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Portability of a Deceased Spouse’s Estate Tax Exemption Explained.


Estates of decedents who died from January 1, 2011 through December 31, 2012 may elect to transfer any unused exclusion to the surviving spouse. The amount received by the surviving spouse is called the deceased spousal unused exclusion (DSUE) amount. Making this election can have a profound effect on the taxation of the estate of the surviving spouse.

Example: Bob and Jane are married, and Bob passes away in 2012. Bob's estate is valued at $3,700,000. Since Bob's estate plan passed his entire estate to his wife Jane, the Federal estate tax would be zero due to the unlimited marital deduction afforded under Internal Revenue Code. Since Bob's estate did not utilize any of his Federal estate tax exemption ($5,120,000 in 2012), the exemption is “wasted.” However, under the portability provisions of the Federal estate tax, Bob's estate can elect to pass that unused exemption to Jane by filing a Federal Form 706 and making the “Portability Election” on Bob's estate tax return. If this “Portability Election” is made on Bob's estate tax return, Bob's unused estate tax exemption of $5,120,000 is transferred to Jane and increases her future estate tax exemption by this unused amount.

With the 2001 and 2010 tax acts, Congress increased the estate tax exemption. However, unless Congress acts prior to December 31, 2012, the exemption will return to $1,000,000 in 2013. In addition, the highest marginal estate tax rate will increase from 35% to 55%. If Congress fails to act and allows the exemption to revert to $1,000,000, the unused exemption passed from a decedent to his or her spouse via the “Portability Election” amount can result in very large estate tax savings.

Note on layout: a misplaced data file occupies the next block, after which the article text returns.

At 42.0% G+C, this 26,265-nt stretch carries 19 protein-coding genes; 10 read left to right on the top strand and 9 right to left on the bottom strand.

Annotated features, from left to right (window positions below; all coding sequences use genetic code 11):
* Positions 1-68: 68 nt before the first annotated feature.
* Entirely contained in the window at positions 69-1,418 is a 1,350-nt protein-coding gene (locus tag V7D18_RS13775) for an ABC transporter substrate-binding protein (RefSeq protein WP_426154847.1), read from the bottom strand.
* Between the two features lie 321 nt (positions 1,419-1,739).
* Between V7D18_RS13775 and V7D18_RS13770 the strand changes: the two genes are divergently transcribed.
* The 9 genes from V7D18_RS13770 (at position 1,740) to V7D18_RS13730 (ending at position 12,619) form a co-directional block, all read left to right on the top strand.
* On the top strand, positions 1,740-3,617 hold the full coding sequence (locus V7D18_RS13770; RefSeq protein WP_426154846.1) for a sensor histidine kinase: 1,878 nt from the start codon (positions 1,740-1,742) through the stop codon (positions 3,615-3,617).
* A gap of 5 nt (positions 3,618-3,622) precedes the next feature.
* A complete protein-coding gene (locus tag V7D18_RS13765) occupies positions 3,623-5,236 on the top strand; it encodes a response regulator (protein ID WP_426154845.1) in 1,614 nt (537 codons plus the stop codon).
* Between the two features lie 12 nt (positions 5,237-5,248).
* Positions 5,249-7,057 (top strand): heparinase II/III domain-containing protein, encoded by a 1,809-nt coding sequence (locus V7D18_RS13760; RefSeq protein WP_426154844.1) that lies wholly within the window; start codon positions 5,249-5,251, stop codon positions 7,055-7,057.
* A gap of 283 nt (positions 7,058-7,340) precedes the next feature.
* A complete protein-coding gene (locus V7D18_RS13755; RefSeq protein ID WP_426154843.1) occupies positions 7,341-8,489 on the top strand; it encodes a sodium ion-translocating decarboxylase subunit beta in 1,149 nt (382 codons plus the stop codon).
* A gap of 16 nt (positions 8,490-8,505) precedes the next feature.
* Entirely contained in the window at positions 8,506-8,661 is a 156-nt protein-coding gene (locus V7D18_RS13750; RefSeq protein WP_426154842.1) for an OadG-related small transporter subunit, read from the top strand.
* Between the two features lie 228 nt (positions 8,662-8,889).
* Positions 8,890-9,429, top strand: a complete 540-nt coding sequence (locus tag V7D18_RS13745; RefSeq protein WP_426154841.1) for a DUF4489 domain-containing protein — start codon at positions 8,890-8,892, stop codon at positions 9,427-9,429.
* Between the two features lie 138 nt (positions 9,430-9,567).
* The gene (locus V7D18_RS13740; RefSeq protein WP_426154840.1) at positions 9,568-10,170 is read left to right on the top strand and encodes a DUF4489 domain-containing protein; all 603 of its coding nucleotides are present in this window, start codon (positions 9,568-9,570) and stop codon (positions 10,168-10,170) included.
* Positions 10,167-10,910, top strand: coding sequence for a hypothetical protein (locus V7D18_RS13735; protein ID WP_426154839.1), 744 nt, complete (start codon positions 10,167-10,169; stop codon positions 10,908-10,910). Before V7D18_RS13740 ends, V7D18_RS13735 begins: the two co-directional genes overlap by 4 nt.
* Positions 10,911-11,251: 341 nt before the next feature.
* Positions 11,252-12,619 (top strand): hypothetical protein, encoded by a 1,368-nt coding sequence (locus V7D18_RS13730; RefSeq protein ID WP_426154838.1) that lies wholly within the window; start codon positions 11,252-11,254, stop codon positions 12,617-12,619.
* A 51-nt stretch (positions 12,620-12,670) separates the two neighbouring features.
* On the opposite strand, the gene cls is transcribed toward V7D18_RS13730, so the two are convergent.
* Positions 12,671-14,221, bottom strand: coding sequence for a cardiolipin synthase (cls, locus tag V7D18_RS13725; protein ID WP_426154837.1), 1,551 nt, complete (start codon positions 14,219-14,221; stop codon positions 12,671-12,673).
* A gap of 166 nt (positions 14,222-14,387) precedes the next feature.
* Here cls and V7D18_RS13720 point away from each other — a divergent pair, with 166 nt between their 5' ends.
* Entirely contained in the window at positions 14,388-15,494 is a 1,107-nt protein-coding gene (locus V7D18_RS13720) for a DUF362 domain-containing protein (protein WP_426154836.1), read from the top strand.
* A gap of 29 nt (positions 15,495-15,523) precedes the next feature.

Example: Suppose Jane in our prior example passes away in 2013, Congress does not act, and the exemption drops to $1,000,000. Assuming that Jane's estate is valued at $4,500,000, if the “Portability Election” had not been made on Bob's estate tax return, Jane's taxable estate would be $3,500,000 ($4,500,000 less the $1,000,000 exemption). However, if the election had been made on Bob's return, Jane's taxable estate would be zero, as her total exclusion would be $6,120,000 (her $1,000,000 plus the portability from Bob's estate of $5,120,000). Making this election would thus result in a sizable reduction of estate taxes.

A surviving spouse can apply the unused exclusion amount received from the estate of his or her last deceased spouse against any tax liability arising from subsequent lifetime gifts and transfers at death.

Making the Election - To make the portability election, a timely filed estate tax return must be filed, even if the estate would not otherwise be required to file an estate tax return. Failure to file the estate tax return will result in the loss of the portability of the spouse's unused exclusion amount. A timely filed return is one that is filed on or before the due date of the return, including extensions.

If you believe that the election to transfer any unused exclusion to a surviving spouse applies to you, family members, or friends and would like additional information, please give this office a call.



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